Tensions over the fate of the tiny New Hampshire town’s one-man police force had already been running high, with local news outlets chronicling board resignations and heated meetings.

It all erupted anew Tuesday when Croydon’s three-person town board voted to abolish the department for good and shift its work to state police – a move that led the community’s lone officer to march out of town hall in his underwear.

Ousted Police Chief Richard Lee says members of the board turned to the topic without warning at the end of a public meeting, ordering him to hand over his uniform, badge, cruiser key and more “immediately.” So he stripped off his turtleneck, ballistic vest and pants, he said.

Clad in a shirt, hat, briefs and boots, Lee recounted, he said “see ya” and walked out into a nighttime snowstorm – turning away three townspeople’s offers of a lift to walk almost a mile before someone called his wife.

Like so much of the drama that led to Tuesday’s blowup, the details are in dispute. Lee says the board did not protest his half-clothed exit; the Valley News reported that he’d said otherwise. The board’s chairman, Russell Edwards, told The Washington Post that he insisted twice that the strip-down was not necessary.

However the episode went down, it has sown confusion and discord in the community of less than 800 people.

“What kind of a town lets their chief of police walk out in a snowstorm in his underwear?” one resident, Rick Sampson, told the New Hampshire Union Leader.

Lee says he’s come to love Croydon since becoming its sole law enforcement officer in 2000, working out of a cramped office at town hall. He knows everyone’s name. One elderly woman, he said, even entrusted him with an envelope meant to be opened upon her death.

He lives seven miles away, in Newport, and used to serve on that town’s police force.

But things in Croydon began to sour a few years back, he recounted, when he clashed with the board about his performance. In March, according to the Valley News, townspeople voted 48-36 to contract police services from nearby Newport – and ditch Lee – as a board member described complaints about how their police chief used his time.

“I obviously don’t want it to turn into a circus,” the board member said as questions swirled about the vote’s legality.

The fallout was just starting.

Rising to Lee’s defense, other townspeople forced a special vote that overturned the decision 121-51 after a bitter fight: “This work is affecting my children,” the board’s administrative assistant wrote in a statement explaining her resignation last spring, according to the Valley News.

“This whole thing is sickening,” another resident told the newspaper. “It’s ripping our community apart.”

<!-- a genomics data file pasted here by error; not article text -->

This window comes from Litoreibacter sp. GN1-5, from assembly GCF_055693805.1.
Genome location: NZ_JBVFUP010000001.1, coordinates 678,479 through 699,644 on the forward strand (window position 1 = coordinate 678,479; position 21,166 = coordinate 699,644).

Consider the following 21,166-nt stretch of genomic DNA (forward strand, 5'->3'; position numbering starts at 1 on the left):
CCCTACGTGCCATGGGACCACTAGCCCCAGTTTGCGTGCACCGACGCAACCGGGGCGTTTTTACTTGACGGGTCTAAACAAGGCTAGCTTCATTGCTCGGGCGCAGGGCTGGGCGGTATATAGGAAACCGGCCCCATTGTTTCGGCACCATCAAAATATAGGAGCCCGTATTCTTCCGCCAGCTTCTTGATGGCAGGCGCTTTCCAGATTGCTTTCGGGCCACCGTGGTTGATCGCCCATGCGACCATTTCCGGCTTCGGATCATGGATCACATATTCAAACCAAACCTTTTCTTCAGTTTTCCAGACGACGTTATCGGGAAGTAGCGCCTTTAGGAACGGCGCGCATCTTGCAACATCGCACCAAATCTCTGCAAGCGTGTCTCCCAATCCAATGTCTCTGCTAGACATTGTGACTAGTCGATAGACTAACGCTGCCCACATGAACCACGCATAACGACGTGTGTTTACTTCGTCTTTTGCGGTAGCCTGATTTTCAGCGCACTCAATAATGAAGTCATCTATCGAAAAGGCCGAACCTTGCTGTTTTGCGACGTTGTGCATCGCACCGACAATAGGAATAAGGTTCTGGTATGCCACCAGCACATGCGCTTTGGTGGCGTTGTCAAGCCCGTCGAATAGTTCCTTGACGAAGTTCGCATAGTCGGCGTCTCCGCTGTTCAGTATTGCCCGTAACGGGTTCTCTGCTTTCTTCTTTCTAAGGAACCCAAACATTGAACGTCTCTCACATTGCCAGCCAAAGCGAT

Lee said he’d simply gone about his business as usual. Some weeks, he said, “all heck breaks loose.” Other times he can go two weeks with just a few speeding tickets, “driving around the countryside and enjoying the deer and the birds and the trees.”

Officials say they voted this week to cut Lee’s job in search of a better return on their investment.

“We didn’t feel we were getting the value for our money,” Edwards told the Union Leader. On Thursday, he referred The Post to meeting minutes, which state that New Hampshire police already covered 81% of Croydon’s needs.

But Lee maintains that his last week was a busy one and that he’s not sure what will happen to pending criminal cases for which he was set to appear in court. He told The Post that he’s refused to hand over his case files to the board, calling them confidential materials he’ll only give to the county attorney.

The county attorney did not immediately clarify how cases will move forward, and Tuesday’s meeting minutes say only that the town board will look into the matter.

Accusing the board of dissolving the police department just to get rid of him, Lee said he’s talking to a lawyer and suggested that this week’s vote may violate New Hampshire’s requirement that police chiefs be dismissed “with cause.”

Meeting minutes say he’ll get a month’s severance.

Lee told The Post that his phone has been ringing constantly with supportive calls from friends in Croydon, not to mention reporters chasing a story gone national. He said he’s been so busy that he had to delay his search for a new job.

He doesn’t think he’d go back to Croydon even if the police department were reinstated. But if he did, he said, he would make sure to stock his office with a change of clothes.


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